Black Culture and the New Deal: The Quest for Civil Rights in the Roosevelt Era

By Lauren Rebecca Sklaroff | Go to book overview

NOTES

Abbreviations
DRSNADivision of Recorded Sound, National Archives
FDRLFranklin D. Roosevelt Presidential Library, Hyde Park, N.Y.
FTP-LCRecords of the Federal Theatre Project, Library of Congress
FWP-LCRecords of the Federal Writers’ Project, Library of Congress
FWP-PNAM“Portrait of the Negro as an American,” Outlines Folder, Special Studies and Projects, Records of the Federal Writers’ Project, Library of Congress
GMUSCGeorge Mason University Special Collections and Archives, Fairfax, Va.
LCLibrary of Congress
MPBRS-LCDivision of Motion Picture, Broadcasting, and Recorded Sound, Library of Congress
MSRCMoorland-Spingarn Research Center, Howard University, Washington, D.C.
NANational Archives and Records Administration, Washington, D.C.
NAACP-LCPapers of the National Association for the Advancement of Colored People, Library of Congress (and microfilm)

Introduction

1. Eleanor Roosevelt, This I Remember, 162.

2. For an examination of southern influence on state policy, see Kryder’s Divided Arsenal: Race and the American State during World War II (2000). Also see Katznelson, Geiger, and Kryder’s 1993 Political Science Quarterly article, “Limiting Liberalism: The Southern Veto in Congress, 1933–1950.”

3. Interview with Carlton Moss by Lorraine Brown, 6 Aug. 1976, Hollywood, Calif., in GMUSC.

4. Hall, “Long Civil Rights Movement,” 1263; Gilmore, Defying Dixie: The Radical Roots of Civil Rights, 1919–1950 (2008).

5. Singh, Black Is a Country, 69.

6. This study is indebted to Barbara Savage’s brilliant book, Broadcasting Freedom: Radio, War, and the Politics of Race, 1938–1948 (1999). Other recent investigations of black cultural politics include Robinson, Forgeries of Memory and Meaning: Blacks and the Regimes of Race in American Theater and Film before World War II (2007); Sotiropoulos, Staging Race: Black Performers in Turn of the Century America (2006); Erenberg, The Greatest Fight of Our Generation: Louis vs. Schmeling (2006); Martin, No Coward Soldiers: Black Cultural Politics in Postwar America (2005). Additional titles that analyze cultural expression as part of the civil rights agenda include, but are not limited to, Cripps, Making Movies Black: The Hollywood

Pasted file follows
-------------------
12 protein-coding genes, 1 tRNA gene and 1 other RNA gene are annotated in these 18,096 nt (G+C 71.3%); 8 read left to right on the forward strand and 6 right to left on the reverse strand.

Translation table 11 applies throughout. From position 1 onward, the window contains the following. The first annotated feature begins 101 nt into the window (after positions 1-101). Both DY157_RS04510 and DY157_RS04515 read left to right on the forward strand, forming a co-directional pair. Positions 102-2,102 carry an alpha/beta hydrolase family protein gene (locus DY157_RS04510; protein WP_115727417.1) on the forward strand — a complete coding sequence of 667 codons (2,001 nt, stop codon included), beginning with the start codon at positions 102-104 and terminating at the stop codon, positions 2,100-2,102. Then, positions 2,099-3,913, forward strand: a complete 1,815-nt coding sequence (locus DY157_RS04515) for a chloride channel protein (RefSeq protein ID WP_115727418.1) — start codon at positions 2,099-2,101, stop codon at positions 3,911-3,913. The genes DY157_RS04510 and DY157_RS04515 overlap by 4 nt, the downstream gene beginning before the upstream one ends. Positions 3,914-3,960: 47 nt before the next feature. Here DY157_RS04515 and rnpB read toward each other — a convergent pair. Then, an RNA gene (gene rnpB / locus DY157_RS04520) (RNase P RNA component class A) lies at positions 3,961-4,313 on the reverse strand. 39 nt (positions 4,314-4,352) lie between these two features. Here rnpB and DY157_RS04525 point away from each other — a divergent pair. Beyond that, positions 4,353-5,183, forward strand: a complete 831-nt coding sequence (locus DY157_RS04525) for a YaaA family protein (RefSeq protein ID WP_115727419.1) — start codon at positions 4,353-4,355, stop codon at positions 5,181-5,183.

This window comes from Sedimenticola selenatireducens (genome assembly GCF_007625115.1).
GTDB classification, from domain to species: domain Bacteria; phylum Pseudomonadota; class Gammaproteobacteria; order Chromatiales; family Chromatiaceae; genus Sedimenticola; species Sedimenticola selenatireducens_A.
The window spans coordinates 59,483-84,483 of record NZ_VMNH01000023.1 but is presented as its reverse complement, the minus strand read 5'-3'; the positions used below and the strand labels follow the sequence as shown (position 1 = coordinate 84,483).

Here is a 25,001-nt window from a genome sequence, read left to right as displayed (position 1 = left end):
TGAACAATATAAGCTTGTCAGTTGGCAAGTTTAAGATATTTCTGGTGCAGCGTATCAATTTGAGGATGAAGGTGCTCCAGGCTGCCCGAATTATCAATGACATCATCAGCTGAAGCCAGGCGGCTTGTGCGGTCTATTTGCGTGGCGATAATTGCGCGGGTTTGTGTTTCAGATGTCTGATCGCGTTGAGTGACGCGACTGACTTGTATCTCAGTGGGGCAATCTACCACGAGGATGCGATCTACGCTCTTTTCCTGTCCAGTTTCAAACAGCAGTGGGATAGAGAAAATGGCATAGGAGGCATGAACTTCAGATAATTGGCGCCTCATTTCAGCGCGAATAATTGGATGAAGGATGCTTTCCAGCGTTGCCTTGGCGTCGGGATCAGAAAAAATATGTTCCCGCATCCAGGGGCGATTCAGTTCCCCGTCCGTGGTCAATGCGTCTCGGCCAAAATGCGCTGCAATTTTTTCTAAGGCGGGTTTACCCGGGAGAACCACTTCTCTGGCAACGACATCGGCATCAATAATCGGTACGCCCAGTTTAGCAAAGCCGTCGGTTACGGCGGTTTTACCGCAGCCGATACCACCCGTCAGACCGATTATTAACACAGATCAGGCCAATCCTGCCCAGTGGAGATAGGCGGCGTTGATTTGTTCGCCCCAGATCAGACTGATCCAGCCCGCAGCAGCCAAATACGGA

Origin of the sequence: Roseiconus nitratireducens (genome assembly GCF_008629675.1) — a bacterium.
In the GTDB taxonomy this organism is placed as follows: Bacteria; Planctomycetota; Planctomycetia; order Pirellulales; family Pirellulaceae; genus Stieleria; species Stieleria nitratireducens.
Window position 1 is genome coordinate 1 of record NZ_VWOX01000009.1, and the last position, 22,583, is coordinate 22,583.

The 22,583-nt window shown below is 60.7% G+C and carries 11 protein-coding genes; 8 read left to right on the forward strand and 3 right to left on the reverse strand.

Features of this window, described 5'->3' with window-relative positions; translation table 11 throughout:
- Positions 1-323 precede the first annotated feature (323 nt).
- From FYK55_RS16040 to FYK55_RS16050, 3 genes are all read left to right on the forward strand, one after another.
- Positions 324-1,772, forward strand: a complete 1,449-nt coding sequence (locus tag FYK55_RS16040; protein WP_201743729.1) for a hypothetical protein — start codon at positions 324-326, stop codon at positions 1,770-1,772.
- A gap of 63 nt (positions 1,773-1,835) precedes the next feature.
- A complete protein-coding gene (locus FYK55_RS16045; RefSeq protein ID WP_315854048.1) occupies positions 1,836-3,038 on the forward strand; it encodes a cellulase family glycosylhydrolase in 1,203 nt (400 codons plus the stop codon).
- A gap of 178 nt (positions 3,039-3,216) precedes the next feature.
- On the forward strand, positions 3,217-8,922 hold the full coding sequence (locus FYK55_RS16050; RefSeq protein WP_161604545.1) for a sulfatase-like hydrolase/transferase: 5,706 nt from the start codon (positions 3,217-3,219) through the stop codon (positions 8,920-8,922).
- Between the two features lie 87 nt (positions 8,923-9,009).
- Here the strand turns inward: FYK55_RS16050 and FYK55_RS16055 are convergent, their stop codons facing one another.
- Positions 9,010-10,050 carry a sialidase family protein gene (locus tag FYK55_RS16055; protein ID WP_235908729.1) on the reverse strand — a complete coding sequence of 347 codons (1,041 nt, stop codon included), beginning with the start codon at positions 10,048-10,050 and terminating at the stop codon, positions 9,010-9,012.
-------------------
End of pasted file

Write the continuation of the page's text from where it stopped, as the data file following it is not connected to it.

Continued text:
-253-

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Black Culture and the New Deal: The Quest for Civil Rights in the Roosevelt Era
Table of contents

Table of contents

  • Title Page iii
  • Contents vii
  • Illustrations ix
  • Acknowledgments xi
  • Introduction 1
  • Chapter One - Ambivalent Inclusion 15
  • Chapter Two - Hooked on Classics 33
  • Chapter Three - The Editor’s Dilemma 81
  • Chapter Four - Constructing G.I. Joe Louis 123
  • Chapter Five - Variety for the Servicemen 159
  • Chapter Six - Projecting Unity 193
  • Epilogue 241
  • Notes 253
  • Bibliography 287
  • Index 301
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